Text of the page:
Sources in the ministry of environment and forests said the Union government is likely to present a fresh stand before the Supreme Court in response to a PIL filed against the relocation of a batch of lions to the Kuno Wildlife Sanctuary in Madhya Pradesh.
How the Centre nuances its response before the court remains to be seen, particularly since the environment ministry, under previous regimes, was involved in conceptualizing and facilitating the relocation project.
The PIL, filed by Rajkot-based NGO Wildlife Conservation Trust, is the third legal challenge mounted against the Supreme Court judgment of April 15, 2013, in which the court had pronounced that the lion relocation plan was in the best interest of the species. "No state, organization or person can claim ownership or possession over wild animals," the court had observed.
Gujarat government, whose subsequent petitions against the judgment were dismissed by the court, has exhausted its legal options in the case. The PIL, therefore, could well be the last legal challenge against the SC's verdict.
It is learnt that ministry officials, under guidance from the National Board for Wildlife (NBWL), are preparing their response which may factor in the 'sensitivities' involved in translocating the big cats from Gir in Gujarat, the only place where free-roaming Asiatic lions are found.
TOI's formal queries to the ministry on the issue went unanswered. Officials said since the matter was in the court, the ministry would not like to comment on the issue.
"The Union environment ministry took a position in court. How can it go back on it?" asks wildlife biologist Ravi Chellam, an expert on Gir lions and one of the moving forces behind the relocation project.
"The Supreme Court, in its wisdom, did not stay its order while admitting the various challenges against its judgment," says Chellam. "So, the court's ruling of April 15, 2013, stands. It's high time the order is implemented."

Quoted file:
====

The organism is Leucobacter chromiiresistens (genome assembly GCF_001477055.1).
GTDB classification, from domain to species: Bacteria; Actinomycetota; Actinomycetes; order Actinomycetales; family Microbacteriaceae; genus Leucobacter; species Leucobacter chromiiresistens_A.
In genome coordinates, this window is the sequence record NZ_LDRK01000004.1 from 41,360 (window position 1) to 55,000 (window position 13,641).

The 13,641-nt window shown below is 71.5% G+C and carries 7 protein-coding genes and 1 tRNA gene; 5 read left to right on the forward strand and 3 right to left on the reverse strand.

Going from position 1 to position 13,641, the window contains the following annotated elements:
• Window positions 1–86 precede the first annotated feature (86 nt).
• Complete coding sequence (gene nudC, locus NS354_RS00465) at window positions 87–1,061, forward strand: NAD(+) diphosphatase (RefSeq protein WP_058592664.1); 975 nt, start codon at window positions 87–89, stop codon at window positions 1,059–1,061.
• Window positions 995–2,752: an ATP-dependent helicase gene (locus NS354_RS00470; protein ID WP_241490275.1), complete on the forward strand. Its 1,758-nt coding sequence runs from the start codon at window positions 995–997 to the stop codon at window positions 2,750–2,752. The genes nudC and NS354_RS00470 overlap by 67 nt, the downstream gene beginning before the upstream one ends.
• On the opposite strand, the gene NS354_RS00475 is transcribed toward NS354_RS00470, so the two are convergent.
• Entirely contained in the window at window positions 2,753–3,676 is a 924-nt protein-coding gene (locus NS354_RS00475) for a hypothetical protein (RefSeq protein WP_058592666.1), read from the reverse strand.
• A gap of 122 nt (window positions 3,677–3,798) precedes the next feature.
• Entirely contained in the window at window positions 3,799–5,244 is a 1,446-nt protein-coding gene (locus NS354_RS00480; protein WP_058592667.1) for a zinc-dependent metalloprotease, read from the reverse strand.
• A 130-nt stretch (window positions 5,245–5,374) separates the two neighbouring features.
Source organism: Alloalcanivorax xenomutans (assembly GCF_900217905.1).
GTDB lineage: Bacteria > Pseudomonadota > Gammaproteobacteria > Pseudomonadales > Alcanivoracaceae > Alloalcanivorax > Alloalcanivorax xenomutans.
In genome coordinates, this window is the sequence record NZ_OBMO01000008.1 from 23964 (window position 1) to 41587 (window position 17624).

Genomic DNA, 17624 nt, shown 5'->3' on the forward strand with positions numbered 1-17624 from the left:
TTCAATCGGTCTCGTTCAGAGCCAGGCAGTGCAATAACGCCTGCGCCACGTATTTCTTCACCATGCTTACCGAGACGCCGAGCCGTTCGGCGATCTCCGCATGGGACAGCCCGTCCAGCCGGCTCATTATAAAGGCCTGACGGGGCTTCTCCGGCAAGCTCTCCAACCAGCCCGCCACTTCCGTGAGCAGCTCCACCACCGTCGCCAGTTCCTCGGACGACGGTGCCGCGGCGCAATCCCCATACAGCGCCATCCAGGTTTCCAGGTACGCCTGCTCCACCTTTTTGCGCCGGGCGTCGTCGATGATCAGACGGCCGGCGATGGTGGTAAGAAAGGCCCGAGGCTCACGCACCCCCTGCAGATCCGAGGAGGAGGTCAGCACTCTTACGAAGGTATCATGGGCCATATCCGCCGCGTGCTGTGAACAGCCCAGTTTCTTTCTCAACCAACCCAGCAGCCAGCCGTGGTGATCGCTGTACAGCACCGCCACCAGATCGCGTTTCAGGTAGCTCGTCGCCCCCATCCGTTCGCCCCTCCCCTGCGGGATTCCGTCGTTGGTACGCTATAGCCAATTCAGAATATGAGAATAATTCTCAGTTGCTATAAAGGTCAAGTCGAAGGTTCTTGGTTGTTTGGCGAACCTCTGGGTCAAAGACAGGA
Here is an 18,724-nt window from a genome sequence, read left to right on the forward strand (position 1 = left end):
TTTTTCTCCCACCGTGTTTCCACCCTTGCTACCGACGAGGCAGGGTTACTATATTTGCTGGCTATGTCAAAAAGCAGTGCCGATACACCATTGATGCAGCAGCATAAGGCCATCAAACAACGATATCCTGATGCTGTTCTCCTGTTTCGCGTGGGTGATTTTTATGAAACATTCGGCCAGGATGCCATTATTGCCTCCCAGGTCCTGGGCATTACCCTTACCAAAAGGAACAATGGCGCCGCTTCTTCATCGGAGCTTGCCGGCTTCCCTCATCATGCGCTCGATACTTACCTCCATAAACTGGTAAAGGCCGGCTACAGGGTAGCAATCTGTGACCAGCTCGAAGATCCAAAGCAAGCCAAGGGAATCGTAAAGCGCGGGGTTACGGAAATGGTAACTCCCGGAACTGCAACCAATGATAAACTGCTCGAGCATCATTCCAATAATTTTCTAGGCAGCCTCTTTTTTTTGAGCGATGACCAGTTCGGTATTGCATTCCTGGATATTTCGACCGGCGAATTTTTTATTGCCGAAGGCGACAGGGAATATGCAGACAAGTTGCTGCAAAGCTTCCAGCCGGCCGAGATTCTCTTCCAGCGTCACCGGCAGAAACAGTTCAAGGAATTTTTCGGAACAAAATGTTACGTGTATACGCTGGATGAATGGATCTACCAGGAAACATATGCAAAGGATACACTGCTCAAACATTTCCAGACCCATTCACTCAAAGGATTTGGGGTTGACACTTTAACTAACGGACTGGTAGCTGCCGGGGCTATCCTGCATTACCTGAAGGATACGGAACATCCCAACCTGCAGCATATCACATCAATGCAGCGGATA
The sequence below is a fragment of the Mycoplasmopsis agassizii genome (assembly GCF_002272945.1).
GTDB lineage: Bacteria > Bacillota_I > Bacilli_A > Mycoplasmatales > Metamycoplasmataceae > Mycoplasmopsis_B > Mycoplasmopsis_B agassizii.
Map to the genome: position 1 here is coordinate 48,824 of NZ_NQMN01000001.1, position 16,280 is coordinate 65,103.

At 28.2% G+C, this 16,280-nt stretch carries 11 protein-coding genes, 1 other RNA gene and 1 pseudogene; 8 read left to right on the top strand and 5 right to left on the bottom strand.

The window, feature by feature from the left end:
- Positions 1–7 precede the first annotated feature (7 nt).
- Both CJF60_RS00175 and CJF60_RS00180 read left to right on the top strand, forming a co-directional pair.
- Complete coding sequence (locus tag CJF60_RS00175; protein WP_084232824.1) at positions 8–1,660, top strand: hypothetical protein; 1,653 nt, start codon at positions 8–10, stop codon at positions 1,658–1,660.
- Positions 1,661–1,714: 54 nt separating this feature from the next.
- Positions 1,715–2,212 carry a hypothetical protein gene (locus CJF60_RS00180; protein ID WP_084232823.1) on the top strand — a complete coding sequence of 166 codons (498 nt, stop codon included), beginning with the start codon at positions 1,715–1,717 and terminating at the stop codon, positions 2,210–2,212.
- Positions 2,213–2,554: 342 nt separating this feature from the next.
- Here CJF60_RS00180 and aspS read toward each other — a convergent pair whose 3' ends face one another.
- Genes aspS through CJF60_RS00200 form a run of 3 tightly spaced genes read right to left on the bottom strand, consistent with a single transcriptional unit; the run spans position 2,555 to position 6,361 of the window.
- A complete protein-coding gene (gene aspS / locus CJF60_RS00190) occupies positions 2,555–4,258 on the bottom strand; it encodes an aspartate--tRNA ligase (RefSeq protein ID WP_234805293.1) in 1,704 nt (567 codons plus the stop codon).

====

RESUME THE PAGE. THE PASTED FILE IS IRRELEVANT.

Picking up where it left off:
In the judgment, the court had asked for an expert committee to be formed to prepare an action plan for the translocation. The 12-member committee comprised wildlife experts and officials, including the chief wildlife wardens of Gujarat and MP.
After accounting for comments and objections from members, particularly the official from Gujarat, the committee submitted a 56-page draft action plan to the ministry in April this year. It laid out a detailed plan on which Gir lions should be captured and how the animals should be "soft-released" in Kuno. It proposed that eight to 10 lions, including five to seven females and their cubs, be translocated.
The plan has been pending approval since April.
The lion translocation plan was mooted in 1993 as experts felt that Asiatic lions, restricted to Gir, were vulnerable to epidemics and natural disasters — events such as the floods that hit the region a little more than a month ago and killed at least 13 of the big cats. "A second home away from Gir is like an insurance policy for the lions' survival," says Chellam.
Gujarat, where lions are often linked with Gujarati pride, has been bitterly opposing the plan. Ajay Dubey, a Bhopal-based RTI activist who filed a contempt petition last year seeking implementation of SC's order on lion relocation, alleges that the Centre's likely change in stance on the issue was linked to Narendra Modi's elevation as prime minister.
"Rs 400 crore of public money has been spent since 1993 on developing Kuno as a prime lion habitat. Who will account for that?" he asks.
Meanwhile, no date of hearing has been fixed in the PIL filed by Wildlife Conservation Trust against the relocation. "The court had asked six parties to file their replies to our petition. Only Gujarat government has responded. The replies of the others, including the Centre, is awaited," said WCT's counsel T Gokani.